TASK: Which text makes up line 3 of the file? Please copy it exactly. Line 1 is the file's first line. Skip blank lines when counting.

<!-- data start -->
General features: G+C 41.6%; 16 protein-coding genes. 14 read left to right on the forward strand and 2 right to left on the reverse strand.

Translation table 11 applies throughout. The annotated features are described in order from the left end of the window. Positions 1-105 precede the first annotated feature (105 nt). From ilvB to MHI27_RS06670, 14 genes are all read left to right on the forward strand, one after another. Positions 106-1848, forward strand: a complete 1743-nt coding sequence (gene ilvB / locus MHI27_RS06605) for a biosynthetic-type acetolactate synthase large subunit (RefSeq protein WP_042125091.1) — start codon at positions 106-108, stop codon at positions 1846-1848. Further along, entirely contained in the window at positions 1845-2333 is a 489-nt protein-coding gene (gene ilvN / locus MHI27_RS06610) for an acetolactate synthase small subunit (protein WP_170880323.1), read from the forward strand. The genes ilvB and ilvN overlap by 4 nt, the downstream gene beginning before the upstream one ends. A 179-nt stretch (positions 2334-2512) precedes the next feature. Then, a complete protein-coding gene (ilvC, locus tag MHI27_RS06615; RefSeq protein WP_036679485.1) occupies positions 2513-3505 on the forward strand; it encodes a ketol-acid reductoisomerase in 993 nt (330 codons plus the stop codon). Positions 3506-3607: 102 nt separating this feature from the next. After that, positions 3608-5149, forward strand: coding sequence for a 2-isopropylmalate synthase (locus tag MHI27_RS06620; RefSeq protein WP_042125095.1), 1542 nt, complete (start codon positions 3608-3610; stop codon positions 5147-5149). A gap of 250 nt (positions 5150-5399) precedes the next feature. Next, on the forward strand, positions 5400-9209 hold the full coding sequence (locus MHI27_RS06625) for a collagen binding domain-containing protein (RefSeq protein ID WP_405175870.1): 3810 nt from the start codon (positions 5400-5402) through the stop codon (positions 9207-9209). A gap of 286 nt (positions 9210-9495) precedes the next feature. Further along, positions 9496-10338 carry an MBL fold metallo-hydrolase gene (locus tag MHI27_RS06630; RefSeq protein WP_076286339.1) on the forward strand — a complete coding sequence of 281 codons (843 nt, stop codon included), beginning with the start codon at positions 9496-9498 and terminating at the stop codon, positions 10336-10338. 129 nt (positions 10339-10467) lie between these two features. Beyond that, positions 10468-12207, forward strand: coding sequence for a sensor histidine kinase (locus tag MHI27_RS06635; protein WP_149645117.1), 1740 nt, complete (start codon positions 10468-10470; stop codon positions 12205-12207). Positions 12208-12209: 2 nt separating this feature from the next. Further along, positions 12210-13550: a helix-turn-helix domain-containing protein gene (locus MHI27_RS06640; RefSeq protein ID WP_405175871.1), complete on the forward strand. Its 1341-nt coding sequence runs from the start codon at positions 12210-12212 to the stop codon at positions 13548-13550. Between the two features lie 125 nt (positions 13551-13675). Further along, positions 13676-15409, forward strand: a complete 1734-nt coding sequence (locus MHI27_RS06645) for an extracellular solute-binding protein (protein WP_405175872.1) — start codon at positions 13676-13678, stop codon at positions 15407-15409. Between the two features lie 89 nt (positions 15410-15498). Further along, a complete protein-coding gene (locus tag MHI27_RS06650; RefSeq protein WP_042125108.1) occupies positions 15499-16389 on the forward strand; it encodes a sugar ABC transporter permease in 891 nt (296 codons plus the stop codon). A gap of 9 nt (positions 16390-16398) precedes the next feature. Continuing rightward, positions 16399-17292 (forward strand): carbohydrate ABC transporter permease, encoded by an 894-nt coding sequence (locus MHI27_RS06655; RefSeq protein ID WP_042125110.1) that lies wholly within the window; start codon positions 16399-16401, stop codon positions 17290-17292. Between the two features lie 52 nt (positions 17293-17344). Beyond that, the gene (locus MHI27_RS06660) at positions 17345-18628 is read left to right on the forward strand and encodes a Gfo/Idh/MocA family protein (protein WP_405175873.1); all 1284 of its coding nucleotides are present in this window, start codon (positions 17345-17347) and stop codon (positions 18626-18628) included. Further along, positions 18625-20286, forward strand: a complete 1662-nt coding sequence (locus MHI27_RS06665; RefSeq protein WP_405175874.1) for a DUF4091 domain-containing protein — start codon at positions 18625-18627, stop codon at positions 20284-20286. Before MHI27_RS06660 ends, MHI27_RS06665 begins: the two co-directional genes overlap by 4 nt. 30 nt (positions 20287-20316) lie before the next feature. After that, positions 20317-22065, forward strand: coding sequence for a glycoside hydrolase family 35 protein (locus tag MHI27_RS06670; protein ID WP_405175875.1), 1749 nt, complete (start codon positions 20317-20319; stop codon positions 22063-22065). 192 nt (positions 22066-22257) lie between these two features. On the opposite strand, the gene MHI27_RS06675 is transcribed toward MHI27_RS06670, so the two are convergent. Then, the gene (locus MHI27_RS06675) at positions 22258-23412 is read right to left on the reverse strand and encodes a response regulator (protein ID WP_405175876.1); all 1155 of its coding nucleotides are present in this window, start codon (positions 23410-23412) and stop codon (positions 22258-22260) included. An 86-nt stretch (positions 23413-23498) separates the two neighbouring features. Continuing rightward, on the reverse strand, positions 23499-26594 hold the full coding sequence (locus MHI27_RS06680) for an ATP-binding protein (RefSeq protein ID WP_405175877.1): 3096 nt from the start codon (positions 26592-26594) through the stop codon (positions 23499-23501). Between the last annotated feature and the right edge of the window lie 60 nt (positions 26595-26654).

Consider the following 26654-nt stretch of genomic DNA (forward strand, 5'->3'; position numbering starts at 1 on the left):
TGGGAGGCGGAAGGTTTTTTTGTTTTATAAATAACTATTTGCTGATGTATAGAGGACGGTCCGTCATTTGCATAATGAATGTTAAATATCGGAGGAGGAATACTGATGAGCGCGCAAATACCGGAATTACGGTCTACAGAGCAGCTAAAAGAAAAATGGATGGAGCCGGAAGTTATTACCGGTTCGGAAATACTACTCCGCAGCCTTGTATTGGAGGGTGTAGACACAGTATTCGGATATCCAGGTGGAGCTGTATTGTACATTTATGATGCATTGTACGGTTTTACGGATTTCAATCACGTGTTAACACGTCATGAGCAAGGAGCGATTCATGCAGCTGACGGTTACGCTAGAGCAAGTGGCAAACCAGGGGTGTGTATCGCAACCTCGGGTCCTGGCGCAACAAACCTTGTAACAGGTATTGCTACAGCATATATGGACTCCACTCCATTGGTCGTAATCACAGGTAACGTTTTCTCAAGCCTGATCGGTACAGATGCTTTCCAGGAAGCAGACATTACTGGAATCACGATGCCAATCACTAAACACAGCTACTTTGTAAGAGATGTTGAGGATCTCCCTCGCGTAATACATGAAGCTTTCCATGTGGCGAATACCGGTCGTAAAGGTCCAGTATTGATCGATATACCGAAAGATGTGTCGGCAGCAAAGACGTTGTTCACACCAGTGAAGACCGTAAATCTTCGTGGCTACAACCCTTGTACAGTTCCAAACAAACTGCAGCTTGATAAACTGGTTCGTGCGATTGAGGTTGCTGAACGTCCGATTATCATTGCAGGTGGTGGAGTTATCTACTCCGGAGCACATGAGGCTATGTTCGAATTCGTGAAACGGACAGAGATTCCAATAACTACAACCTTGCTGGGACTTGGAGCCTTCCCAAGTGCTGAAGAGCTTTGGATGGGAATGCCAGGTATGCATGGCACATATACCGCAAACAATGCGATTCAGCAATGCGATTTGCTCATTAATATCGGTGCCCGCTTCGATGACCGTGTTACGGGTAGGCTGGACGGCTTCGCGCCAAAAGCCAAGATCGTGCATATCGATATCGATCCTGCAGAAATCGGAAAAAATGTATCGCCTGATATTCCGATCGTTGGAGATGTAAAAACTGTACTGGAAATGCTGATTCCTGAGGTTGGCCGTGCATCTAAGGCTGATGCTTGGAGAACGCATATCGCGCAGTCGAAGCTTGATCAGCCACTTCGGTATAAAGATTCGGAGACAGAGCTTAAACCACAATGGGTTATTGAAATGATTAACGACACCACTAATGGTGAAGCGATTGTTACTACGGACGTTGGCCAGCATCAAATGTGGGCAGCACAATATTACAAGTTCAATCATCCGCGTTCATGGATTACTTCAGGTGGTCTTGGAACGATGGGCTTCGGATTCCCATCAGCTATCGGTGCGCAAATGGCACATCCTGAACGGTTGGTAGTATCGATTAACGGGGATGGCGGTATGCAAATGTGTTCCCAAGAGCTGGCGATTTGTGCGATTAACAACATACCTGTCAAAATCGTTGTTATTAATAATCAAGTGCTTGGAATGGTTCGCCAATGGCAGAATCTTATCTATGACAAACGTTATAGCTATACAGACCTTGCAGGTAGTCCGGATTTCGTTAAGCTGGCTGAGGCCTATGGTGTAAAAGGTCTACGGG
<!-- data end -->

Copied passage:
Consider the following 26654-nt stretch of genomic DNA (forward strand, 5'->3'; position numbering starts at 1 on the left):